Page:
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Almost one-third of Nile Delta to sink by 2030, say experts

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Climate change and the rise in Mediterranean Sea levels due to global warming are the major challenges facing Egypt in the coming era, they say

Environmental experts have predicted that 30% of the Nile Delta will be submerged under water by 2030 because of the rise in land temperatures due to climate change  (Wikimedia Commons/Jacques Descloitres)

Environmental experts have predicted that 30% of the Nile Delta will be submerged under water by 2030 because of the rise in land temperatures due to climate change
(Wikimedia Commons/Jacques Descloitres)

Environmental experts have predicted that 30% of the Nile Delta will be submerged under water by 2030 because of the rise in land temperatures due to climate change. They added that this may threaten agriculture in Egypt.

This is also largely due to the even more rapid urbanisation witnessed as a result of the lack of security after the revolution, said Head of the Environmental Committee at the Egyptian Businessmen’s Association (EBA) Ali El-Koraiey, according to MENA.

The predictions came during a conference, ‘The Future of Egypt’s Water and Investments in Nile Basin Countries’, organised by the Environmental Committee at the EBA.

Climate change and the rise of Mediterranean Sea water levels due to global warming are major challenges facing Egypt in the coming era, said the experts.

“The increase of salts in underground water is a crisis and real challenge,” said El-Koraiey. “Moreover, it also threatens agricultural land”.

Former Minister of Irrigation and Water Resources Mahmoud Abo Zied said that 14% of Egypt’s water is currently allocated to the agricultural sector, while industry consumes 30%, with 56% used for other services.

“Egypt is below the water poverty line with an average of 650 cubic metres per person,” he said. “The normal standard is 1,000 cubic metres per person.”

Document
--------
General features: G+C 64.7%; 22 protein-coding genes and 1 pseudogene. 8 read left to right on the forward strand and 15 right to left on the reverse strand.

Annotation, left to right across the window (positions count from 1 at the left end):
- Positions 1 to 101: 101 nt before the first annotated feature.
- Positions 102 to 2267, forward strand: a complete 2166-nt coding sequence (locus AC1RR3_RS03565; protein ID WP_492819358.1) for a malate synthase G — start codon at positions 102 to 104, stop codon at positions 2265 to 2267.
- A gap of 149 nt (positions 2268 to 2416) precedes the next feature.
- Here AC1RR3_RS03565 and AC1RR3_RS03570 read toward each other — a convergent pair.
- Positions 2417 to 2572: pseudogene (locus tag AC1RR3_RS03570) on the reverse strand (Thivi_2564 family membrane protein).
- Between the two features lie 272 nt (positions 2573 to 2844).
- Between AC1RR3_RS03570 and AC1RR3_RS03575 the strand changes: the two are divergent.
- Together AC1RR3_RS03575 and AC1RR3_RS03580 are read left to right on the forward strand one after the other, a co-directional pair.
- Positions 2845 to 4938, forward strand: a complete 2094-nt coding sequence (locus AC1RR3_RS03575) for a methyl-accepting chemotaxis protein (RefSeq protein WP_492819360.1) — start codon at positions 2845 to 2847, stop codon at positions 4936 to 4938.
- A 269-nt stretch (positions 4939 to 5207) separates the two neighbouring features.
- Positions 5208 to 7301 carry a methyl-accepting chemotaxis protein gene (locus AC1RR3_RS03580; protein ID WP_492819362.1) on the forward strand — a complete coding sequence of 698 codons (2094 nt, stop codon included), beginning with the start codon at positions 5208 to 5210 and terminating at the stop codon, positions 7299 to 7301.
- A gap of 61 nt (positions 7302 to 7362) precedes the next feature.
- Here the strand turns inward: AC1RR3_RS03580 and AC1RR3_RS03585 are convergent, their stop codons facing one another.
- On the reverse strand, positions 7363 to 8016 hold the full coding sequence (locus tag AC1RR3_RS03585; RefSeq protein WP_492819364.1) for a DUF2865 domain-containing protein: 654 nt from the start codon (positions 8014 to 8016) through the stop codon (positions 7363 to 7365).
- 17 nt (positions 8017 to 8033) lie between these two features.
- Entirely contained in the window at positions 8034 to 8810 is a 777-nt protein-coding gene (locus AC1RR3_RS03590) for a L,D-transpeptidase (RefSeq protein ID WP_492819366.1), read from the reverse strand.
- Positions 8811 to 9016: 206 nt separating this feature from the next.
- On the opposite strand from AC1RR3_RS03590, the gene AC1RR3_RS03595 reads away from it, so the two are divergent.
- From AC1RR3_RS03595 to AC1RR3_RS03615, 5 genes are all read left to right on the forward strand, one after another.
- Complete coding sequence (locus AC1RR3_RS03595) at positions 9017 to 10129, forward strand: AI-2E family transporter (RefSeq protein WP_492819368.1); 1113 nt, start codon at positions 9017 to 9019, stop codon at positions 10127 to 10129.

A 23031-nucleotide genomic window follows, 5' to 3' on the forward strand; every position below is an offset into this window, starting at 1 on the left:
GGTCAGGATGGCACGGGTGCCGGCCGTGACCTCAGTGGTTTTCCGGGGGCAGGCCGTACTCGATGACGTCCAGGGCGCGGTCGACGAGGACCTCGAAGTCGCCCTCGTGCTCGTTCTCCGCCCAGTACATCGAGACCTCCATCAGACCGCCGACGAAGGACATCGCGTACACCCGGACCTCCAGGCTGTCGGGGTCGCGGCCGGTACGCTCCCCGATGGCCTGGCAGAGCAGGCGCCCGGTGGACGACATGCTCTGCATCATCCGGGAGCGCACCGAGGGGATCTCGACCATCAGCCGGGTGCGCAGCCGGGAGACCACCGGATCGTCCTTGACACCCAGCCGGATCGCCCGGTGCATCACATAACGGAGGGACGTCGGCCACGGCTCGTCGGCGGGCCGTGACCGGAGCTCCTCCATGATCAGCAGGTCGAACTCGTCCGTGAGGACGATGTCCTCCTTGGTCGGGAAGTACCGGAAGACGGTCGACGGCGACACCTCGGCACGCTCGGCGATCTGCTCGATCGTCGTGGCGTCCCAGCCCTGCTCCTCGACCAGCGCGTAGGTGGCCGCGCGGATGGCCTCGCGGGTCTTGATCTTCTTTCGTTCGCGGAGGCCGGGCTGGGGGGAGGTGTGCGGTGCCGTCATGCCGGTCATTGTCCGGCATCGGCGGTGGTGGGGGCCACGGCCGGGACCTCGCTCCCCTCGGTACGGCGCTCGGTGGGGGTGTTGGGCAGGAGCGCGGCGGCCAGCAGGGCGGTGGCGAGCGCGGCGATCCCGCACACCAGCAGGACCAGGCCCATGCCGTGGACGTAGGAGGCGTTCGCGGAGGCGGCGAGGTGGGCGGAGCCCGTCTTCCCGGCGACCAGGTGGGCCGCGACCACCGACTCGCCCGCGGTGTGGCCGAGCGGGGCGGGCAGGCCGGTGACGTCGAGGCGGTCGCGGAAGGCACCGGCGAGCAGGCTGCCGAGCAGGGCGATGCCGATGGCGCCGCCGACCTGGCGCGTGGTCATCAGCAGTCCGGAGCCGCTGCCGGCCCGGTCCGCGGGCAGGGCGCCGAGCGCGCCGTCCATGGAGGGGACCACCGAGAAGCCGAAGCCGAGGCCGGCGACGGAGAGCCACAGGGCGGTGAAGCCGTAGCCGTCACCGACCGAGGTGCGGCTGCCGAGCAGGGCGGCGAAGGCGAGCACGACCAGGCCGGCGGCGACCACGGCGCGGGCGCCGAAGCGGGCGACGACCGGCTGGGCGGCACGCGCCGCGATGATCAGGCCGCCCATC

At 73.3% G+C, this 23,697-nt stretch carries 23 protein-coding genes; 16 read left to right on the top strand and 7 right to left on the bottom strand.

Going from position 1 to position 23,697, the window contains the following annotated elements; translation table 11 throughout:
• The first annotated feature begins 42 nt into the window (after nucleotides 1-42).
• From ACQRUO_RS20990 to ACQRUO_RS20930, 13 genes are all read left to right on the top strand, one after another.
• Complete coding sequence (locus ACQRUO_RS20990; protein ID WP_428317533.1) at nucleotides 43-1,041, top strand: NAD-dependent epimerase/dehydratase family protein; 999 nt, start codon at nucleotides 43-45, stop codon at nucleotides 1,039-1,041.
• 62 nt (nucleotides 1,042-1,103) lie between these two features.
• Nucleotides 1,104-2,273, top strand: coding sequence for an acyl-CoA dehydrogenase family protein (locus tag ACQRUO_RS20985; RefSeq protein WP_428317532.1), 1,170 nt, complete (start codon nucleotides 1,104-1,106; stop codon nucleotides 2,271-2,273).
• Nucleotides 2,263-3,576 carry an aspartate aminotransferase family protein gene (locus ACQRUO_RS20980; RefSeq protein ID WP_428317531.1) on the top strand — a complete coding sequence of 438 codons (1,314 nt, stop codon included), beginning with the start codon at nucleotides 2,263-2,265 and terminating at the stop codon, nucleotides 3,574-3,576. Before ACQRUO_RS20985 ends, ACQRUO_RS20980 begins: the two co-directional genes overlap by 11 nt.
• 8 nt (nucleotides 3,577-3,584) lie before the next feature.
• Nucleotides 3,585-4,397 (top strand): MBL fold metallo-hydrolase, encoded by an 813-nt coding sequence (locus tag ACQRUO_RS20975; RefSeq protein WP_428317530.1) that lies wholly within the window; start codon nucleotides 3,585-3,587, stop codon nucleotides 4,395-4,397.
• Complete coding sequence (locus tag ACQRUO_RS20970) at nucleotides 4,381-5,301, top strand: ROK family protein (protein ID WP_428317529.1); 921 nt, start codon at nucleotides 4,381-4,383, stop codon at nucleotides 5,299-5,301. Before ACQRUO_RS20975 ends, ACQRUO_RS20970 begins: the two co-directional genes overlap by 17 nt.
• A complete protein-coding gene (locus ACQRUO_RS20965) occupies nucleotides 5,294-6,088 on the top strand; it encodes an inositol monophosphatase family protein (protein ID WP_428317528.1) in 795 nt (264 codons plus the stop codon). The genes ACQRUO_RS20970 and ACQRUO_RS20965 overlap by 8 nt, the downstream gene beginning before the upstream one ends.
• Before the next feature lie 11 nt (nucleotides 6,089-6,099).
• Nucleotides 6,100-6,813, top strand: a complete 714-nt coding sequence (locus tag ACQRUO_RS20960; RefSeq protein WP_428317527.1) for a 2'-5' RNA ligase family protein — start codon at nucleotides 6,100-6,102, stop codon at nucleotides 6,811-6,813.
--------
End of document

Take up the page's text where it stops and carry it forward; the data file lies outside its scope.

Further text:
“The Earth’s temperature is going to rise, over the next 30 years, by 4.5 to 5 degrees Celsius,” he continued.

“It’s a global crisis not just an Egyptian one,” Reem Labib, an environmental expert at the Egyptian Initiative for Personal Rights (EIPR), told daily news Egypt.

She added that climate change and “climate justice” are indeed pressing issues that need much more attention in Egypt.

“The reasons for climate changes are many,” she said. “They include burning fuel, methane gas and other environmental reasons.”

“The Nile Delta is the area most threatened by this phenomenon because of its closeness to the sea and its low land levels,” said Labib.

Climate change, the phenomenon the world was first introduced to during a Conference on the Environment in Stockholm in 1972, is expected to eventually lead to the submersion of low-lying coastal areas and river deltas, as well as a decrease in some food crops such as rice and wheat, increased rates of desertification and drought, melting ice caps and snowy mountains and the disappearance of some species of living organisms.

According to studies by Geologist Abdel Qader Ouda, this phenomenon has been affecting Egypt for a long time.

Four years ago the Minister of Environment and advisor for climate change affairs at the time, Sayed Sabry, said that Egypt faced the danger of climate change. “There are scenarios where there is an 11% probability that the entire area of the Nile Delta will sink, a situation that requires coordination between various bodies,” said Sabry.

According to news agencies, the Coastal Research Institute has now ended the preparation of an environmental study to protect the shores of the Nile along the Delta by setting up sand barriers to protect them from such risks.

 

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Hend El-Behary

Hend El-Behary

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